Nearly 200 fossil fuel, chemical lobbyists to join plastic treaty talks in Ottawa

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Nearly 200 fossil fuel and chemical industry lobbyists plan to join this week’s United Nations negotiations on the first global treaty to curb plastic pollution — a 37 per cent jump from the previous gathering in November, an analysis released on Thursday showed.

The jump in registered industry representatives at the negotiations in Ottawa, Canada, comes as talks enter a crucial stage. There is just one round of negotiations left to hammer out a final text that all countries agree on by the end of the year.

The aim is to create a legally binding treaty that would cover the entire lifecycle of plastic, from production to disposal or reuse. But some fossil fuel and petrochemical industry groups, as well as countries that rely on those industries, are opposed to any U.N. treaty that would impose strict production caps or chemical or product phase-outs.

While more than 4,000 people have registered to attend the talks, civil society groups said the heavy presence of representatives of industries that would be the target of new regulations could undermine the negotiation process.

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“The presence of actors in the room who are responsible for generating this crisis creates power imbalances that obstruct progress,” said Rachel Radvany, environmental health campaigner at the Center for International Environmental Law (CIEL), which conducted the analysis.

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Similar complaints were made about the heavy representation of fossil fuel industry lobbyists at last year’s COP28 climate change talks.

CIEL, a nonprofit law group, used registration data provided by the U.N. Environment Programme, which is overseeing the talks. CIEL counted representatives of oil companies, chemical companies and their trade groups as lobbyists, as well as non-profits or think-tanks that receive significant support from those industries.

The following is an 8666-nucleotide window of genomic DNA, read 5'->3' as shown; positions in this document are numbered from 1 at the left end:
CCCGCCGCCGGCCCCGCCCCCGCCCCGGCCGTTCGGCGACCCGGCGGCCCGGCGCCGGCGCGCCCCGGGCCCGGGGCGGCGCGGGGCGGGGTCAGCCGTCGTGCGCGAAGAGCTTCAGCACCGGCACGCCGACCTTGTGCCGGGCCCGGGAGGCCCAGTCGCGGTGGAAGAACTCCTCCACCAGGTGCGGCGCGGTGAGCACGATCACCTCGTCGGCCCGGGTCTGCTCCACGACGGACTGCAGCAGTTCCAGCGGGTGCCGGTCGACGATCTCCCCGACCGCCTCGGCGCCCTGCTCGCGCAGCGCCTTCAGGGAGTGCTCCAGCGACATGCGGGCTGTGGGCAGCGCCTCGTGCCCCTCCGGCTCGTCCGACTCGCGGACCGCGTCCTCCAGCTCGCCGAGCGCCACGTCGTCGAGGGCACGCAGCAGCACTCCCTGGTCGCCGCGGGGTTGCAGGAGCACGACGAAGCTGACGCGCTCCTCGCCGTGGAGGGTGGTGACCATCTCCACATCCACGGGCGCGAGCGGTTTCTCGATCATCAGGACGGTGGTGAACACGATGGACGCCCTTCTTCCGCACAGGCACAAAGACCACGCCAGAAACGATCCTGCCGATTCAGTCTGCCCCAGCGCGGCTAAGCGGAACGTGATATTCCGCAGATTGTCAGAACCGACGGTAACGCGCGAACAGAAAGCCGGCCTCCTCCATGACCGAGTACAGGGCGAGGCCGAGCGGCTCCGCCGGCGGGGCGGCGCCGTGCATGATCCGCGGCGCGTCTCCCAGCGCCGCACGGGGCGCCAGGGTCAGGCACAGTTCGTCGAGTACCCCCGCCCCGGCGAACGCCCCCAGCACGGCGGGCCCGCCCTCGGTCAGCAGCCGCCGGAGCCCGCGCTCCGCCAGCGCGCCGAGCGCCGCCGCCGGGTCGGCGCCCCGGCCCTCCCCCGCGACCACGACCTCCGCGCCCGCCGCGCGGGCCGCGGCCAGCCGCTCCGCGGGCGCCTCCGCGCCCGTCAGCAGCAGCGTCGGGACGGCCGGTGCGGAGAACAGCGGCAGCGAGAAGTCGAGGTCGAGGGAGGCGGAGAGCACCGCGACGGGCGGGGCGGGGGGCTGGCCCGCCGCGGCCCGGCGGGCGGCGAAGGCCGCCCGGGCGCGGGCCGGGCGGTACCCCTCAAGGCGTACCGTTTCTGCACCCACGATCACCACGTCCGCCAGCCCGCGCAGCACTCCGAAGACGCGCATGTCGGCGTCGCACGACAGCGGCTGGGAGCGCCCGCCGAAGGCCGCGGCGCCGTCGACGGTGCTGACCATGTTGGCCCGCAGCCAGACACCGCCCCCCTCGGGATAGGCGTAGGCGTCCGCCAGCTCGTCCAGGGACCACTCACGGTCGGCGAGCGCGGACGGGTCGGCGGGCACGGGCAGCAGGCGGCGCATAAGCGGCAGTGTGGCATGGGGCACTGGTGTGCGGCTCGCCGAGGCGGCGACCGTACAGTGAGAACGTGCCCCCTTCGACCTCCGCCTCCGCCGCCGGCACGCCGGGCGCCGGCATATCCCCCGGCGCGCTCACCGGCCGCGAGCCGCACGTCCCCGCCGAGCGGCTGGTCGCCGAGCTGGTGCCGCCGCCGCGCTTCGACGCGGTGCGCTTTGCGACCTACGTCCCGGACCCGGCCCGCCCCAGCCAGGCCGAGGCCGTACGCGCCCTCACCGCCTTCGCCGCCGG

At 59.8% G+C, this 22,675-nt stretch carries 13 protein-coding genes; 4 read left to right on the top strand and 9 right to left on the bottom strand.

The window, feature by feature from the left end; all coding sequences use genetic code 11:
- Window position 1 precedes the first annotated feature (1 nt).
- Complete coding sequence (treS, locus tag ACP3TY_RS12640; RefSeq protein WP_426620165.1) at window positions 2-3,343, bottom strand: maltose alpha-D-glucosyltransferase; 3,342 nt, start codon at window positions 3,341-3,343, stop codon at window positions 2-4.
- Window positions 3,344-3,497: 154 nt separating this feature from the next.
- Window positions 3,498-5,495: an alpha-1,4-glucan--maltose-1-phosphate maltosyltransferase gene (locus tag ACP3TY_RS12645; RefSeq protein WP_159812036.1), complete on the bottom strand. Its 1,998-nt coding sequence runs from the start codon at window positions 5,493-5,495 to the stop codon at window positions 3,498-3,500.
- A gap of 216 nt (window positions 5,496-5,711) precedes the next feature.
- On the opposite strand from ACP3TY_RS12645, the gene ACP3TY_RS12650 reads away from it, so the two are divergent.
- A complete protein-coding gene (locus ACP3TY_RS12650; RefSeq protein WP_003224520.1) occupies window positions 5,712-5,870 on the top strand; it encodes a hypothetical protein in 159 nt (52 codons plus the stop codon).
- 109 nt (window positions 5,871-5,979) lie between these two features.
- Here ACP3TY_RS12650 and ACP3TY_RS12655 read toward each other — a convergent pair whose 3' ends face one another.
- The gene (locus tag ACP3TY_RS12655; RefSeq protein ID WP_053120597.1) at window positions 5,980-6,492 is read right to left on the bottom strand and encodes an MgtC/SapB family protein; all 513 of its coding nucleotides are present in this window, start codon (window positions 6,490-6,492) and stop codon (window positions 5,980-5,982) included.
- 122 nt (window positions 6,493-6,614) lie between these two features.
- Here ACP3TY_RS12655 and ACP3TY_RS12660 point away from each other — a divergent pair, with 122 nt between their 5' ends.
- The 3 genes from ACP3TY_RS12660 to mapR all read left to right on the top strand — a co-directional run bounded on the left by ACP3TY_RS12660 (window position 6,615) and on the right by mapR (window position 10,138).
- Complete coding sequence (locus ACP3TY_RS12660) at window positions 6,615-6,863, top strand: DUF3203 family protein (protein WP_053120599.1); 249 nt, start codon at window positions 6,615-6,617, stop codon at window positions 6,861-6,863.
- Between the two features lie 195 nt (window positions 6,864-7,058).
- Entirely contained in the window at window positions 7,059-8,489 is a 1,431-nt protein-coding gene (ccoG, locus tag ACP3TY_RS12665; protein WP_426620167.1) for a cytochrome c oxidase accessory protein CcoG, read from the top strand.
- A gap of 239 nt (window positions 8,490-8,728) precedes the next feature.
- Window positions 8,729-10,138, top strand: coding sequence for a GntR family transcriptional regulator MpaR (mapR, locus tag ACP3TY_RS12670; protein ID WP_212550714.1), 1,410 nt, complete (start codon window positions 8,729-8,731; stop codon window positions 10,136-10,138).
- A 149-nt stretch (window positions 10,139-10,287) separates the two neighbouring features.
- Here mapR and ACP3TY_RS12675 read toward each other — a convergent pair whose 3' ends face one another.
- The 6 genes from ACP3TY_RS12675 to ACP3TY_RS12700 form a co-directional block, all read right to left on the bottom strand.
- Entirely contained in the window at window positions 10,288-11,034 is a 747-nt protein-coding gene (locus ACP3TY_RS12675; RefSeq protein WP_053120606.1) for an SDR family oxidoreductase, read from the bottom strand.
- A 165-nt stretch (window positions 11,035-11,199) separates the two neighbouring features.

The International Council of Chemical Associations, which is comprised of members of the plastics, petrochemical and chemical manufacturing industries, hit back at the CIEL analysis, saying NGOs would be there in greater numbers than industry representatives.

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“While we are far outnumbered by the 2,202 total members of the NGO community, including 166 delegates from larger, international NGOs … we value the emphasis on stakeholder participation to help achieve our shared goal of ending plastic pollution,” the group said in a statement on Thursday.

Registered fossil fuel and chemical industry lobbyists — which include representatives from companies such as ExxonMobil and Dow — outnumber the combined 180 diplomatic representatives of European Union delegations, the analysis found.

Such lobbyists also outnumber the 73 representatives brought by Pacific Small Island Developing States by more than two to one.

Several lobbyists are attached to delegations from Malaysia, Thailand and Iran among others, which gives them “privileged access to Member State-only sessions, where sensitive discussions unfold behind closed doors,” CIEL’s global petrochemical campaign coordinator Delphine Levi Alvares said.

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Groups representing more specialized parts of the plastics industry are also making their presence felt in Ottawa, hosting events and receptions on the sidelines of the negotiations.

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The Vinyl Institute, which represents the PVC/vinyl industry, previously hosted a cocktail party at the November negotiations in Nairobi. The event was aimed at attracting key country delegations, including from the U.S. State Department, according to emails and recordings obtained by watchdog group Documented and reviewed by Reuters.

“We decided going into INC-3 we wanted to be likeable,” Dom Decaria, technical director at the Vinyl Institute, said in a speech to an industry event in Austin on Dec. 6. “We wanted to have presence, but we also wanted to be the group that people from these member states are just comfortable having a cup of coffee with.”

The Institute is again present at the Ottawa talks.

Decaria told Reuters this week that it wants to be part of the negotiations to see where positions can converge.

“Our mission right now is to see how can we as industry bring common ground together with all stakeholders,” he said.

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